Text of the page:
C-133. Ruled by emotions

Emotions pose many problems: the behavioral problem (I:Pbeh) of self-control for the individual step taker and for step takers working together (I:Psit,VI: control need/ control capability >1); the control problem for those wielding authority; the observer’s (and other actors’) minding problem of reading emotions (App. IV; C-8); the assistance problem of responding to needed help and/or support (App. I) … and, to be sure, minding’s procedural problem (0:S-P; App. VII) posed by “emotion” as a concept (merely, and too simply, comprising expressed body states: C-124).

But emotions also contribute to an important behavioral solution. With respect to the behavioral problem, they are very consequential. (Consider those who are “lonely.” For them a community and/or a “love” – with or without union [i.e., lacking a basis in functionality] can feel good.) But emotions are not consequential enough. How then? And why not?

Consider the R-transform (C-111) and the “V/R” ratio (C-122). They have us look to the independence of (C-108) and then at the interdependency of Valuation and Realization. In Realized behavior, there would be continuing evaluation of process as well as of product (C-16: process consequentiality), the values from which would be registered … and would, in turn, help give direction to future behavior.

This is what emotions contribute to. Body states can index (see memory) and may direct steps taken. They did this in CEM-history (App. XI, App. XVI) before humans even came to talk about “learning from experience.” They do it even now, in addition to whatever guidance knowledge and learning (XI) provide … and in lieu of our having fully developed Realization (capabilities, technologies) to meet needed functionality.

However, emotions are less and less useful for this functioning as steps have become more molecular, more compound and more complex, with more design features in consequence of compositional capability. Nevertheless, emotions continue to play a significant role (e.g., escalating anger) … due in part, at least, because we do not Grasp the behavioral problem well enough, not for its origins in the Nature of Things (III) and not for the indicated development policies.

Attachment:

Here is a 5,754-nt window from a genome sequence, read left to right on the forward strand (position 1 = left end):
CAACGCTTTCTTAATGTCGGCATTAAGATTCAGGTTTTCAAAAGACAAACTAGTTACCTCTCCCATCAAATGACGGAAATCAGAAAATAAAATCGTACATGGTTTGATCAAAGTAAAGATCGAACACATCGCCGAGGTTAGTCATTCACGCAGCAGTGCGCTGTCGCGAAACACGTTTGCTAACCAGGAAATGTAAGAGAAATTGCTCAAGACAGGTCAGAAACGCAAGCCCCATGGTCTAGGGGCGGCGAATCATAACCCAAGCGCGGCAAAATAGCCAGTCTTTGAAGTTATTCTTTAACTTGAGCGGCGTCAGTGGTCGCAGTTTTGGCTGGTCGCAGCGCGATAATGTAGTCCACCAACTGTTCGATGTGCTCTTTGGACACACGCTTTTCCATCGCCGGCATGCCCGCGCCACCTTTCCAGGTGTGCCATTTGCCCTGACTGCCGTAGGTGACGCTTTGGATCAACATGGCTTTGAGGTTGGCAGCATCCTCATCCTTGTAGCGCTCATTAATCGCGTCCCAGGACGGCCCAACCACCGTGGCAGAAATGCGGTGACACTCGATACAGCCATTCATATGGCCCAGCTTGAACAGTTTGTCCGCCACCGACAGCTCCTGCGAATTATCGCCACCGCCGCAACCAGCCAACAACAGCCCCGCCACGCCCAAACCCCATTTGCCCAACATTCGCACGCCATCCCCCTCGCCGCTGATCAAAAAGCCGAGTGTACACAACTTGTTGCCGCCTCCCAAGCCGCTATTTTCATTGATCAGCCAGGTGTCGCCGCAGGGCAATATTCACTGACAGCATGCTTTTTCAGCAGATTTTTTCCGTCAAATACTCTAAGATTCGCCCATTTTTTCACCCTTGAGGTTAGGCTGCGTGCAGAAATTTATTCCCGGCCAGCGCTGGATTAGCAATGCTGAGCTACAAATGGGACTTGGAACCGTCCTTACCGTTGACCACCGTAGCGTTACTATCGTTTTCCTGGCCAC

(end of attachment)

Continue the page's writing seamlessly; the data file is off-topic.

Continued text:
“Emotion” if viewed as a theoretical construct (C-85), not as a concept, does help us to Grasp, in turn, the behavioral implications of the R-Transform: Develop!!!. The same needed functionality is to be seen. (What evolution started, development needs to continue.) This self-minding need – in lieu of an all-encompassing “instinct” factor -- was there for the first multi-step takers among behavioral entities. It is still there. It will be there until the body x step consequentiality of CEM-history’s materiality vanishes.

Behavior needs governing. Rather crudely, but impressively, emotions help. But stops for emotions are difficult (VIII). And possibility may be forfeit (“Emotion trumps cognition”). So the problems of emotions remain. But they may be more amenable to solution, given the R-transform minding resource.

About the riskiest thing we may do in trying to improve governing is to over-emphasize Valuation relative to Realization (C-122: V/R>1 ). Which we have largely done (C-97). We have instituted experiential collations of “good” and “bad” behaviors (e.g., statutes, norms), which we are supposed to apply to this or that situational problem. This rather than developing a governing system applicable to enhanced Realization (C-16), that improves on emotions, a system to cope with the behavioral problem of self-governing. This imbalance needs correction (XI). (Once corrected, a more productive interdependency can be Realized [C-71].)

Emotions respond to more than one’s own steps. Steps by other behavioral entities along with differences and changes in circumstances (e.g., bodily hurts and ills) – make situational problems relevant (I:Psit). But we should not be handicapped by giving these concerns more attention than our enduring behavioral problem … especially when what we do about the latter profoundly impacts what we are able to do about the former.

Minding functionality needs more from us. More development. Building on the need for compositional capability and the exercise of that capability*, with the assists of cognition and communication (App. III) together with community, to produce solutions to our problems – situational and behavioral.

* Composition (“compose” is an R-word: App. XX; C-107) provides the leverage that is evident in the contingent, emergent and material aspects of CEM-history (the continuing story of consequentiality, following from the Nature of Things). Cognition and communication have given composition the strength to challenge circumstance as a source of change (II).

(c) 2015 R.F. Carter